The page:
Spacewalk installation, configuration, and usage:

Title:spacewalk: how-to
Author:Douglas O’Leary <>
Description:Spacewalk installation, configuration, and usage:
Date created:03/28/15
Date updated:08/11/15
Disclaimer:Standard: Use the information that follows at your own risk. If you screw up a system, don’t blame it on me...


I’ve recently started in on a familiarization exercise in Spacewalk in order to support a patch management effort at my job. I found lots of good references on the net for installation, but fewer for initial configuration and pretty much none that covered patch management.

This page will cover lessons learned first, followed by useful commands and URLs of note and, finally, the procedures.

Lessons learned:

  • Log rotation needed for /var/log/rhn/reposync
  • rm /etc/syscnfig/rhn/systemid makes a system believe it is no longer registered to a spacewalk server. System still has to be removed from the Spacewalk UI.
  • Bug in that prevents remote command line channel additions. Details of the bug are in the spacewalk archives and the actual patch is available on github as 1122438 I don’t know how to patch the file from github so I just edited the file and removed the extraneous comma at the end of line 1726. File location is: /usr/lib/python2.6/site-packages/spacewalk/server/ Restart spacewalk for the change to take affect.
  • osad required to push patches to a system immediately. If it’s not installed/running, the patches will eventually get pushed; but, it’ll happen when the next system poll happens.
  • An alternative to osad is to execute rhn_check on the target system.
  • Logs located under /var/log/rhn. Repo sync logs located under /var/logs/rhn/reposync.
  • Only one instance of spacewalk-repo-sync can run at a time. This makes multiple cron jobs to sync repos a bit of a challenge, hence my global reposync script.
  • I need to patch to the latest point release available. Reason is Redhat’s policy basically stating that they only support the latest point release. You can run previous versions, but if you come up with a bug and report it, Redhat will check to see if it’s fixed in the current point release. If so, they’ll tell you to upgrade. If not, they’ll try to fix the bug but then only apply it to the current point release at which time, they’ll tell you to upgrade. Makes sense, if you think about it. The only differenc between rhel6.5 and rhel6.6 is a kernel version and some of those kernel versions change due to security issues.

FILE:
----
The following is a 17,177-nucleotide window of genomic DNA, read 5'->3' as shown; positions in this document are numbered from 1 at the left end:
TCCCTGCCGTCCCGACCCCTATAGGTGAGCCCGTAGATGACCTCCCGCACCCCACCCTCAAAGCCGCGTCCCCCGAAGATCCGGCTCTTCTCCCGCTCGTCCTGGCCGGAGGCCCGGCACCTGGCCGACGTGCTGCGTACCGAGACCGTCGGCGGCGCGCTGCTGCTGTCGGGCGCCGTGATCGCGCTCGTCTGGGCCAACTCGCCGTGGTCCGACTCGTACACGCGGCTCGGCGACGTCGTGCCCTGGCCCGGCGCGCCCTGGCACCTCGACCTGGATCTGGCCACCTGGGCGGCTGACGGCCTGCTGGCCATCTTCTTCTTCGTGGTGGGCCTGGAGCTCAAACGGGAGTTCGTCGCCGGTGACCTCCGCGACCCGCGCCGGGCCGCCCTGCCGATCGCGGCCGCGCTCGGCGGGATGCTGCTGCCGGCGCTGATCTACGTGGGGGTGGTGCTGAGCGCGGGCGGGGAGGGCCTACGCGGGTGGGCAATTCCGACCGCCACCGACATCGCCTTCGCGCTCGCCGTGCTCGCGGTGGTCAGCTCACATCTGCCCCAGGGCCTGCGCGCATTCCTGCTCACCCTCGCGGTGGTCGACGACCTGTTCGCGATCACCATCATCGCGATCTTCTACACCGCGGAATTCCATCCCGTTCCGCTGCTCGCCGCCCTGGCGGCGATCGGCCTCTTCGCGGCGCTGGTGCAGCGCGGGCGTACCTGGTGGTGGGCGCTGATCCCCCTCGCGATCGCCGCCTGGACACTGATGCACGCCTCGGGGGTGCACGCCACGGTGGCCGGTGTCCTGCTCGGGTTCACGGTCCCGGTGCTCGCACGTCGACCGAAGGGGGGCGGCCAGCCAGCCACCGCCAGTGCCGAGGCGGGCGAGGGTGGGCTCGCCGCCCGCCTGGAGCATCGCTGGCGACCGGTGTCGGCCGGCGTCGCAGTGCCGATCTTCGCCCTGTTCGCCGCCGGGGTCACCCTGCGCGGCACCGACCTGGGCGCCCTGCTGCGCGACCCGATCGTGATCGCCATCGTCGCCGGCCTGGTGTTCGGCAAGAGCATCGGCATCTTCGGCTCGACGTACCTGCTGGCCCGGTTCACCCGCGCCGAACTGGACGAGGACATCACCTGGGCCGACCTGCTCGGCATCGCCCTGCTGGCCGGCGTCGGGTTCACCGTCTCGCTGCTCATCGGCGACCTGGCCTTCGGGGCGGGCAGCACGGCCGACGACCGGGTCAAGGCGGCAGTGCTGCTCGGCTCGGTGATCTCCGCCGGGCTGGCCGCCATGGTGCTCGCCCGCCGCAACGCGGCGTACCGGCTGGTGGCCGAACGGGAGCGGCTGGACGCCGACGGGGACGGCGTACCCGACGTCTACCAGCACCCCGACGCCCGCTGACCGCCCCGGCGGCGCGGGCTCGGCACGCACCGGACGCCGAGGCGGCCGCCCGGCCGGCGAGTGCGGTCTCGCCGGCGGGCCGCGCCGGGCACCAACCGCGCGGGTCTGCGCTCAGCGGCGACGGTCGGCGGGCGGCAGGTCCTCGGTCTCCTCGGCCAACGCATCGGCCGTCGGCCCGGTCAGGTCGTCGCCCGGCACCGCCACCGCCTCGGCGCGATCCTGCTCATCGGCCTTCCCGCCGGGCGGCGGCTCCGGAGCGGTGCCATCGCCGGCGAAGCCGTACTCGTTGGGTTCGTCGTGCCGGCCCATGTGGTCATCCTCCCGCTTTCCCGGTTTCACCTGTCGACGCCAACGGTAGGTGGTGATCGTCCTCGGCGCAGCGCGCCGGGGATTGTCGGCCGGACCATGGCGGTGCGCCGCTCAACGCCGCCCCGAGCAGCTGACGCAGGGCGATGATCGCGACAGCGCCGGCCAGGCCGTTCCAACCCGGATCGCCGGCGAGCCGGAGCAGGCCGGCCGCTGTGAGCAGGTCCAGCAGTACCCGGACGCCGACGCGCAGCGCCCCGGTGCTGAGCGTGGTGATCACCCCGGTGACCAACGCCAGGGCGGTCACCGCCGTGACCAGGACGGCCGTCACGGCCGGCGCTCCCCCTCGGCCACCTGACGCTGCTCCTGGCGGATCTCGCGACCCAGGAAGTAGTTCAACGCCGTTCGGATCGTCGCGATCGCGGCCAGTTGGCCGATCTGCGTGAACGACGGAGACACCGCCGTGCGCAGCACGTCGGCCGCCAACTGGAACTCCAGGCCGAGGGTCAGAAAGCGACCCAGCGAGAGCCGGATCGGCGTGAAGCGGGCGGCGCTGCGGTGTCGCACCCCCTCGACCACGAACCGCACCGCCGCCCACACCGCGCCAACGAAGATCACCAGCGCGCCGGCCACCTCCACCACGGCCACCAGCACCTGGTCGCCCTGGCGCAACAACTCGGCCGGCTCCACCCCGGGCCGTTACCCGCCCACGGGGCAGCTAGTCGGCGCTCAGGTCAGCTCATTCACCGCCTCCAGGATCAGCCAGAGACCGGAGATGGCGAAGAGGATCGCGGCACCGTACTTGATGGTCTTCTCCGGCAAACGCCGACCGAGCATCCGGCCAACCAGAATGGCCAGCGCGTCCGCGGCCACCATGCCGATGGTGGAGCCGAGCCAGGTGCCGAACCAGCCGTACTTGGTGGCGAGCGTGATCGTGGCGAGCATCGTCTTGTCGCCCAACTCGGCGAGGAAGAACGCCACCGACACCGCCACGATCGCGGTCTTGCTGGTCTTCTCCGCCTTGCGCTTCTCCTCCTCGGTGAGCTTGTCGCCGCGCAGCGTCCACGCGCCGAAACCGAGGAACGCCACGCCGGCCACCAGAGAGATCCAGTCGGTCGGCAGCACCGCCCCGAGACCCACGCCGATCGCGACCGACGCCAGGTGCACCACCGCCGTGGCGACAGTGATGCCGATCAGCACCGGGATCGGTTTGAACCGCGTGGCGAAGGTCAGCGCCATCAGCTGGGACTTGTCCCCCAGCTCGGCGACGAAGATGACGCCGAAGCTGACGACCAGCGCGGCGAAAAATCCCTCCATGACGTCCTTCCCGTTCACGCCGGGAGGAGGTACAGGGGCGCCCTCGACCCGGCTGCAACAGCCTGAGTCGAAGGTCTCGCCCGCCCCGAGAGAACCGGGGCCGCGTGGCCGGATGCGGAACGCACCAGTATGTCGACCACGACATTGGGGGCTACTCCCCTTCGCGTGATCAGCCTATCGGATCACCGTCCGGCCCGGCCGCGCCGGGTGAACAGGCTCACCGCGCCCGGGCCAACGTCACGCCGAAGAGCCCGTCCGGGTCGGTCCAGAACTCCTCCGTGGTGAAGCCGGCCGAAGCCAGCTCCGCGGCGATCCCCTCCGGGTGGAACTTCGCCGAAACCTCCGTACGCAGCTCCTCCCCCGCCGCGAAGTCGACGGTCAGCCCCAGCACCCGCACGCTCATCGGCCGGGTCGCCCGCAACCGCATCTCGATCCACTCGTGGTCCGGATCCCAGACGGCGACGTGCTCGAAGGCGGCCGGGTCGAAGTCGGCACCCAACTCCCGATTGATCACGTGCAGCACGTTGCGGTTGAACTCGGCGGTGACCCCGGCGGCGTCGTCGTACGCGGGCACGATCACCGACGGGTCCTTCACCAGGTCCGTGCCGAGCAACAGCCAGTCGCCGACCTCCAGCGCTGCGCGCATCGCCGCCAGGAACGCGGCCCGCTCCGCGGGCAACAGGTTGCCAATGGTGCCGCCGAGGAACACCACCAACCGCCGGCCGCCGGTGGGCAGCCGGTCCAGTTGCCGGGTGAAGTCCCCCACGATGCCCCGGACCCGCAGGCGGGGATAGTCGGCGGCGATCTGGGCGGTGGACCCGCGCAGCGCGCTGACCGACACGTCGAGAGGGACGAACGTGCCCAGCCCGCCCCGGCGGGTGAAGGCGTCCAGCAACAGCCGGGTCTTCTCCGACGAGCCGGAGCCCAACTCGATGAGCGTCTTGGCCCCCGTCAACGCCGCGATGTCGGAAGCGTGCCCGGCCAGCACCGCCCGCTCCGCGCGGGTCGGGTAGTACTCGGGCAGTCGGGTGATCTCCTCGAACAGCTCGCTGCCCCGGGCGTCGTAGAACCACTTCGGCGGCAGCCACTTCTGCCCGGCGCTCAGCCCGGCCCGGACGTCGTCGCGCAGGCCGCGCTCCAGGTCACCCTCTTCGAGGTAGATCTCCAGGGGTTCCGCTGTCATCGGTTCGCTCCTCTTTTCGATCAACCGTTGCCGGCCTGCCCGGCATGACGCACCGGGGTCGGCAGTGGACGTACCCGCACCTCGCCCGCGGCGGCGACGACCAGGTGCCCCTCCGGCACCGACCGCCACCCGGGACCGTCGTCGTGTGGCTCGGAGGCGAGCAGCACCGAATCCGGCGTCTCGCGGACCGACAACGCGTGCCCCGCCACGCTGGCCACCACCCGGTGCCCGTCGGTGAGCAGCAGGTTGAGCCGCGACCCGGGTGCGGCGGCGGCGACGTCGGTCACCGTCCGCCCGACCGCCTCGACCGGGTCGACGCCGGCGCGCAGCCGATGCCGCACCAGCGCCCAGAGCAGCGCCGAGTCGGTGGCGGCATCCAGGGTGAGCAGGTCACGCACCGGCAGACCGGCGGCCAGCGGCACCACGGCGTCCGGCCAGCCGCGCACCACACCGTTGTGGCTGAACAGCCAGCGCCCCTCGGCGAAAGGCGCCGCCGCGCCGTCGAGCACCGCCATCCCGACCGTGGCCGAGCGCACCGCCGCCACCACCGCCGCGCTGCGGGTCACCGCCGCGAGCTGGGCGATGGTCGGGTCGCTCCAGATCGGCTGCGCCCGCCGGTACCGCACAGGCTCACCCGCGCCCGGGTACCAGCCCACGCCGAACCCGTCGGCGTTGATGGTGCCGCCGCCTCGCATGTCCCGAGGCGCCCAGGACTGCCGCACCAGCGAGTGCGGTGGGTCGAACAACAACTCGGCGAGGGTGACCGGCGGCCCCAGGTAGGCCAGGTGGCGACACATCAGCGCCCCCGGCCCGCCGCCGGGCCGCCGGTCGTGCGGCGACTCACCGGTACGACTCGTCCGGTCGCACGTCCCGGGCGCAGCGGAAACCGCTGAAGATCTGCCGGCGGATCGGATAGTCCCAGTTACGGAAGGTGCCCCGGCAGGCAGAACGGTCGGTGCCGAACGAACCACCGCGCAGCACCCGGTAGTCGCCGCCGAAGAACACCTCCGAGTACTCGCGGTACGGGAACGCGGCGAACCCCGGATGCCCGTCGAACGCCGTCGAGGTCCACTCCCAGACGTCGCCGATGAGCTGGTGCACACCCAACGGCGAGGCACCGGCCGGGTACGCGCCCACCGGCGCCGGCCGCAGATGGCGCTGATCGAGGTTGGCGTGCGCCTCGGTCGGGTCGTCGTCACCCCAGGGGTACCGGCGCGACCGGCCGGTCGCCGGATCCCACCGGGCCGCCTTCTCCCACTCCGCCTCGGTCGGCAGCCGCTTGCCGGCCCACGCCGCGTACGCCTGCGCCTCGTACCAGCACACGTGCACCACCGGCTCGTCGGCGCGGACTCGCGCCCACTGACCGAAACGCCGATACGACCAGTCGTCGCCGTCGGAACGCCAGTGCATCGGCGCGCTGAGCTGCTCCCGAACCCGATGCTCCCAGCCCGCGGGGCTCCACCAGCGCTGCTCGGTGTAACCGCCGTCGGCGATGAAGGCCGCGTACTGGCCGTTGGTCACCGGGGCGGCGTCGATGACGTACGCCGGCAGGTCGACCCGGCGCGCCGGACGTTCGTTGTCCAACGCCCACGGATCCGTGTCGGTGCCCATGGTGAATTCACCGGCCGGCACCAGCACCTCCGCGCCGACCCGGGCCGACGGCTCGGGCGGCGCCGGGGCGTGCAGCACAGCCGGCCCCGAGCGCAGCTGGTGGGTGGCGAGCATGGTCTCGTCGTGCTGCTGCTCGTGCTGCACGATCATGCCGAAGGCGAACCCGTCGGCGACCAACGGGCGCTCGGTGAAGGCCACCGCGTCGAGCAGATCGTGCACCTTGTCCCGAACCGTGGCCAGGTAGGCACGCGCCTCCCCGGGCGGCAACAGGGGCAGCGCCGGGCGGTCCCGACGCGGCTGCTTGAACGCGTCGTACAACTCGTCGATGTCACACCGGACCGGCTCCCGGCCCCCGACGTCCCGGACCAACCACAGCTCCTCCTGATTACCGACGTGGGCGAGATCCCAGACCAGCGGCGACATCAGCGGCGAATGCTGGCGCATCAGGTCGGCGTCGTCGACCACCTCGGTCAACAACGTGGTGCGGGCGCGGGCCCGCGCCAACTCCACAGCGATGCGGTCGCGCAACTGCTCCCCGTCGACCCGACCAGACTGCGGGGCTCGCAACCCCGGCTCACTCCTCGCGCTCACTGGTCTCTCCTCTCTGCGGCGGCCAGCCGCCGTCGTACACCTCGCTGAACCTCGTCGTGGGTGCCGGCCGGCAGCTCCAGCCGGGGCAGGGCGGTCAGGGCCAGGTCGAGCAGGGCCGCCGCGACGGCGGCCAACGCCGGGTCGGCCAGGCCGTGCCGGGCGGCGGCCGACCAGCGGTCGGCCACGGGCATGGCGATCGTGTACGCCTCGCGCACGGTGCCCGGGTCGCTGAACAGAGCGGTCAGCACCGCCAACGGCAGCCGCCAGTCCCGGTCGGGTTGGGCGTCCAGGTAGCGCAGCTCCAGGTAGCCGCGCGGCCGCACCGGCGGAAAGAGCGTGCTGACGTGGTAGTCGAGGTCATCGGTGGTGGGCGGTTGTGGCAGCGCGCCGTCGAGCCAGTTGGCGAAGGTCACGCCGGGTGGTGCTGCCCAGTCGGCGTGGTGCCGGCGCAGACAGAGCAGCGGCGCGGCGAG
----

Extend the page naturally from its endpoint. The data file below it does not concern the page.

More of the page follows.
• Required ports (inbound -> client):
    • 80: bi-directional
    • 443: bi-directional
    • 4545: outbound for monitoring
    • 5222: inbound (push actions to a client)
    • 5269: inbound, push actions to a spacewalk proxy
  • Ensure hosts resolve FQDN first and that hostname on the spacewalk server shows the fqdn. This will save you a boat-load of ssl problems later in the process.

Useful commands:

Run on client to check the spacewalk server for any pending actions
rhn-channel --list
Displays channels the client can see.
rhn-channel -a -c ${channel} -u ${user} -p ${pwd}
Run on a target system, this command subscribes the system to the ${channel}. If ${usr} and ${pwd} aren’t specified, the command will request them.
Automates the process of creating base and child channels as well as creating the repo definitions
CLI to sync repos. Using the –parent-channel option, can be used to sync the repos that belong to all child repos as well.
rpm -q gpg-pubkey --qf '%{name}-%{version}-%{release} --> %{summary}n'

Displays all gpg keys used by rpm:

# rpm -q gpg-pubkey --qf '%{name}-%{version}-%{release} --> %{summary}\n'
gpg-pubkey-4bd6ec30-4ff1e4fa --> gpg(Puppet Labs Release Key (Puppet Labs Release Key) <>)
gpg-pubkey-c105b9de-4e0fd3a3 --> gpg(CentOS-6 Key (CentOS 6 Official Signing Key) <>)
gpg-pubkey-863a853d-4f55f54d --> gpg(Spacewalk <>)
gpg-pubkey-0608b895-4bd22942 --> gpg(EPEL (6) <>)
gpg-pubkey-066e5810-53cfcd27 --> gpg(Spacewalk <>)
rpm -e gpg-pubkey-066e5810-53cfcd27
Removes rpm gpg key
gpg --with-fingerprint ${key_file}

Displays the key ID and fingerprint required for spacewalk software channels. In the example bleo, the key ID is 0608B895:

# gpg --with-fingerprint /etc/pki/rpm-gpg/RPM-GPG-KEY-EPEL-6
pub  4096R/0608B895 2010-04-23 EPEL (6) <>
      Key fingerprint = 8C3B E96A F230 9184 DA5C  0DAE 3B49 DF2A 0608 B895
db-control backup ${dir}
Backs up the embedded postgres dabase
db-control examine ${dir}
Examines a backup of the postgres database.
db-control verify ${dir}
Verifies a postgres db backup.


Install spacewalk server:

  • Ensure hosts resolve FQDN first and that hostname on the spacewalk server shows the fqdn. This will save you a boat-load of ssl problems later in the process.

  • Ensure OS on spacewalk server is up to date.

  • Set selinux permissve (need to get this working) on spacewalk server

  • Ensure appropriate space is available to the appropriate directories and/or they’re linked to sufficiently sized filesystems. For my test environment, 20g postgres db filesystem and 50g repo storage area will results in ~50% allocation when centos6, epel, and rpmforge repos are fully synced.

    • Create 20g /var/lib/pgsql
    • Create 50g /var/satellite
  • Set firewal rules on spacealk server: